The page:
KHALEEJ TIMES, Thursday, Jan 11, 2018 | Rabi Al Thani 23,1439
UAE leads growth path
The World Bank predicted that the global economy would grow 3.1 per cent this
year - best showing in seven years - as the UAE is poised to rebound with a 3.1
per cent upswing in 2018.
The pace of world growth was expected to moderate to three per cent in 2019 and
2.9 per cent in 2020, the Washington-based bank said in its latest forecast,
which it described as a clarion call for public action to prevent growth from
The bank affirmed that the outlook for the global economy is better than
expected - rather than worse - with all regions seeing improved growth.
"The global economy is set to expand by 3.1 per cent in 2018, slightly up from
three per cent last year and marking the first year since the 2008 Great
Recession that it will near or achieve full growth potential."
"A broad-based cyclical global recovery is underway, aided by a rebound in
investment and trade, against the backdrop of benign financing conditions,
generally accommodative policies, improved confidence, and the dissipating
impact of the earlier commodity price collapse. Global growth is expected to be
sustained over the next couple of years - and even accelerate somewhat in
emerging market and developing economies thanks to a rebound in commodity
exporters," the bank said.
The 189-nation lending organisation cautioned about some risks it sees to the
While the UAE will be growing at the fastest pace among the GCC countries, in
the Middle East and North Africa, the growth is forecast to pick up over the
medium term, as reforms across the region gain momentum and as fiscal
adjustments ease amid a projected rise in oil prices, the bank said.
In Mena, improved competitiveness and external conditions are expected to
further support growth in oil importers. Key risks to the regional outlook are
tilted to the downside, including continued geopolitical conflicts and weakness
in oil prices," the bank said.
The forecast said China, the world's second-largest economy, would grow 6.4 per
cent this year. And it foresees growth of 2.1 per cent in the eurozone.
In India, GDP growth is expected to reach 7.3 per cent in 2018 before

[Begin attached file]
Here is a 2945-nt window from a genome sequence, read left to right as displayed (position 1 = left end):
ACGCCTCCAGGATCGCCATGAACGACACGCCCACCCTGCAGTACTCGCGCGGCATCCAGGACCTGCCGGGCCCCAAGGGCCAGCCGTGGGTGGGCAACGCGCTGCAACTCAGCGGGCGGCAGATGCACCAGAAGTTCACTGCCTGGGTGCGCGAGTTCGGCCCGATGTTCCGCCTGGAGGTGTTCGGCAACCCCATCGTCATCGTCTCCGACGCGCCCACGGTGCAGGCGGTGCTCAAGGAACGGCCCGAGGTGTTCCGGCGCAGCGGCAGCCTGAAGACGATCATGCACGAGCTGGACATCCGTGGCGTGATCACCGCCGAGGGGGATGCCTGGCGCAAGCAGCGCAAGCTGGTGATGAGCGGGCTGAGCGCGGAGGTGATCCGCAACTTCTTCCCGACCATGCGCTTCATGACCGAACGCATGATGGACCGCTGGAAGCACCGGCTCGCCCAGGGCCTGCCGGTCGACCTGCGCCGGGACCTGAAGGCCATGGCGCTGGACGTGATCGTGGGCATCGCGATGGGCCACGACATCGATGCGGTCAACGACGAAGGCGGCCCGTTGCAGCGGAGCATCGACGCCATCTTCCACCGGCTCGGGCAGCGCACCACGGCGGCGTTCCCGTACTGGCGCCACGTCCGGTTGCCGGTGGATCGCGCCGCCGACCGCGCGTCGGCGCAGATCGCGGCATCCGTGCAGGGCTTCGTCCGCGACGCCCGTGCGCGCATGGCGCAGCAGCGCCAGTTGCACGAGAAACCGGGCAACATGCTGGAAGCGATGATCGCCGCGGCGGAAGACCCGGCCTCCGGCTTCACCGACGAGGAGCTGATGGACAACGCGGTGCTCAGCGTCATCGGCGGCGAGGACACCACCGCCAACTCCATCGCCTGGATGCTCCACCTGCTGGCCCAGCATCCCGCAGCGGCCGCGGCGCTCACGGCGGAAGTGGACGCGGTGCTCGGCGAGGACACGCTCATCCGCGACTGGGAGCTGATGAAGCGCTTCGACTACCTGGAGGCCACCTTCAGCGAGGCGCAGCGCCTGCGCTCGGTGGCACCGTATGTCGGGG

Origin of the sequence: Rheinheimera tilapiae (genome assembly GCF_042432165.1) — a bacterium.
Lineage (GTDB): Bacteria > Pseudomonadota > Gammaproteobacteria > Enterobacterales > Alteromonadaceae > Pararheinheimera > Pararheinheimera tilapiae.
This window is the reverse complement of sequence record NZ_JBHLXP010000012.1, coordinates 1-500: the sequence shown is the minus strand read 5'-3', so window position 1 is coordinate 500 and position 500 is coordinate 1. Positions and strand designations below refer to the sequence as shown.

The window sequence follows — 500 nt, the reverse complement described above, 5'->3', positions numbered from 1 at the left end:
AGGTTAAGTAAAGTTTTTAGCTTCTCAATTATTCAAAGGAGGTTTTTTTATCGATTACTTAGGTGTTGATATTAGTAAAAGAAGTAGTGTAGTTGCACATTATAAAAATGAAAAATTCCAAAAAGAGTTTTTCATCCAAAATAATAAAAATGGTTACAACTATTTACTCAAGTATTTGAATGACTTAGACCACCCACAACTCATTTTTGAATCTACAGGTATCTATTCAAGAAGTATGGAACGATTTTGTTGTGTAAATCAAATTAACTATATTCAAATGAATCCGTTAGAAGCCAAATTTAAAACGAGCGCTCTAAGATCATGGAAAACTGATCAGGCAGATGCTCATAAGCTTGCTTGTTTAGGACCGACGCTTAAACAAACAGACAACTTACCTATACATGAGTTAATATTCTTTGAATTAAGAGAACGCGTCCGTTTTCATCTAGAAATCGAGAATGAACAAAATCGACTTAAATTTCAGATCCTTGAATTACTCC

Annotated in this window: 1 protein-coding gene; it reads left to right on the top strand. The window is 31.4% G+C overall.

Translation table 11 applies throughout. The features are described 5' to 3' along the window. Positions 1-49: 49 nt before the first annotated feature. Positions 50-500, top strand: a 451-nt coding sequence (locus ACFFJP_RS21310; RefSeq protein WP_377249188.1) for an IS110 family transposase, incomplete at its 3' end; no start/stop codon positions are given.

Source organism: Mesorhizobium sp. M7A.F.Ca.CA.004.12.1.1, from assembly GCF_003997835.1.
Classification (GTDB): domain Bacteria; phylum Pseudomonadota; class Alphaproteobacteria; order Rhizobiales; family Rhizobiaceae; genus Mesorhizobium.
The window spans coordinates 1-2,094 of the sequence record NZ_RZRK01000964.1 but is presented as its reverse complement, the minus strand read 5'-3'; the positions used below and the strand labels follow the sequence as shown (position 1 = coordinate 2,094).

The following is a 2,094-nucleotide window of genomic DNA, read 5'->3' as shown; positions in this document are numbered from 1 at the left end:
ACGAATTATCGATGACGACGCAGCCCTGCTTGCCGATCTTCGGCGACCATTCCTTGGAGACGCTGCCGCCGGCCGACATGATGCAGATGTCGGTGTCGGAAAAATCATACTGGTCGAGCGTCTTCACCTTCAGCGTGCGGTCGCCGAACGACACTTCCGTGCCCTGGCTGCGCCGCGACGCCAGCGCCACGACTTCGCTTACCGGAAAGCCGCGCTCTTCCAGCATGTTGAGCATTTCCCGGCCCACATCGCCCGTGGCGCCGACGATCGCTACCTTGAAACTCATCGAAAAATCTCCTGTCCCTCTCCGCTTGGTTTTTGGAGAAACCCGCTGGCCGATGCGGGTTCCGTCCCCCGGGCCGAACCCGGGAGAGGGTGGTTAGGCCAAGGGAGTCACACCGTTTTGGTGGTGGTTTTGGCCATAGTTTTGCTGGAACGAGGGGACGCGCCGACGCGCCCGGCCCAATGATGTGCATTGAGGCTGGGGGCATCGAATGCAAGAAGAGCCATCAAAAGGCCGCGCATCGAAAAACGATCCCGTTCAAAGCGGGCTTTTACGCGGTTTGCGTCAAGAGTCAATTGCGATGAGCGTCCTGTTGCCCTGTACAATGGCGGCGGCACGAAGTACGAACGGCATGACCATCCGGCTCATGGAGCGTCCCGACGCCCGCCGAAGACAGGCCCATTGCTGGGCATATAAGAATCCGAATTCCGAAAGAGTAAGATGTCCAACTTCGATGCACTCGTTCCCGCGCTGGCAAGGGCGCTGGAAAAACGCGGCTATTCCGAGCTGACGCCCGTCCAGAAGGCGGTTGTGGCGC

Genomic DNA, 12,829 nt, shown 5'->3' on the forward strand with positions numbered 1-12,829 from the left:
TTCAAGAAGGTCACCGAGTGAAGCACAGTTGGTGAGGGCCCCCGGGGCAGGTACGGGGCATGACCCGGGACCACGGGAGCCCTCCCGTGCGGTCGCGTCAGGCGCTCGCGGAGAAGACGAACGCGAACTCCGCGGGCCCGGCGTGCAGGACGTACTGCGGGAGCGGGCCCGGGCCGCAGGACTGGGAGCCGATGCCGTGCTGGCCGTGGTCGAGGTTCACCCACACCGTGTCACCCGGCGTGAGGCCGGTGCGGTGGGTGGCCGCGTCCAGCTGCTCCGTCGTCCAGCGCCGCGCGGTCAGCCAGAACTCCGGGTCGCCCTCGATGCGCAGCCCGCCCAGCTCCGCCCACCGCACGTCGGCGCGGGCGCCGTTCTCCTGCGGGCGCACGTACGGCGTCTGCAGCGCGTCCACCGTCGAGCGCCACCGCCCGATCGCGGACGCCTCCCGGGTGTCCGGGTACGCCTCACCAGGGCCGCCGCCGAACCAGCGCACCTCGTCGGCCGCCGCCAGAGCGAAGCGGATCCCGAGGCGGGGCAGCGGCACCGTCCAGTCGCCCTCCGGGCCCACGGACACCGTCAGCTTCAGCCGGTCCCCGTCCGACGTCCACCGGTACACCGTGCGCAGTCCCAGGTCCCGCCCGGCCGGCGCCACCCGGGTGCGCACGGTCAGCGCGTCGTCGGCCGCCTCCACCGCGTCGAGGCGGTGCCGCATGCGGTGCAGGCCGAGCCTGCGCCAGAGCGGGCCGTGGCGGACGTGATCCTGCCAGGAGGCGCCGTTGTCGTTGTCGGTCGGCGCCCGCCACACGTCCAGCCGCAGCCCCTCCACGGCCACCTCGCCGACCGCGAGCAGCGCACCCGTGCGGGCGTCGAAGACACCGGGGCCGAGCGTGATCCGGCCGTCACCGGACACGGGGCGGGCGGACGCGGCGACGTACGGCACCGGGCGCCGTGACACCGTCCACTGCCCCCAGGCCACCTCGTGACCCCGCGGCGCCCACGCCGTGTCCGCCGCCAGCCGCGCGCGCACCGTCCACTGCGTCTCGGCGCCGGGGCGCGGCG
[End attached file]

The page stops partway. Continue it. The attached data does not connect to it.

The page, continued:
strengthening slightly in 2019-20 to 7.5 per cent, the World Bank projected.
The United States saw a smaller upgrade to 2.3 per cent last year and 2.2 per
cent this year, while Japan rebounded to 1.7 per cent in 2017 and an expected
1.3 percent this year.
The fastest-growing region in the world is East Asia and the Pacific, according
to the report.
In poorer countries in Africa, Latin America, the Middle East and Asia, economic
growth is expected to expand to 5.4 per cent in 2018 as commodity prices firm
but not as much as previously expected.
Growth in Sub-Saharan Africa is forecast to reach 3.2 per cent this year and 3.5
per cent in 2019, the bank said.
World Bank president Jim Yong Kim cautioned against complacency. He urged
policymakers to make needed investments in such areas as education and
infrastructure as a way to lift lagging worker productivity and increase future
"If policymakers around the world focus on these key investments, they can
increase their countries' productivity, boost workforce participation and move
closer to the goals of ending extreme poverty and boosting shared productivity,"
In an update of its twice-yearly economic report, the World Bank however warned
that the economic upswing this year was temporary unless governments adopted
policies that would focus on increasing workforce participation.
However, the bank warns that countries must make investments to improve their
growth prospects, and the time to do that is before the next economic crisis
hits, as it inevitably will.
World Bank economist Ayhan Kose said increasing the ability of countries to grow
faster is "the single most important issue for the global economy. The big story
is a good story. Global growth will be stronger than what we expected."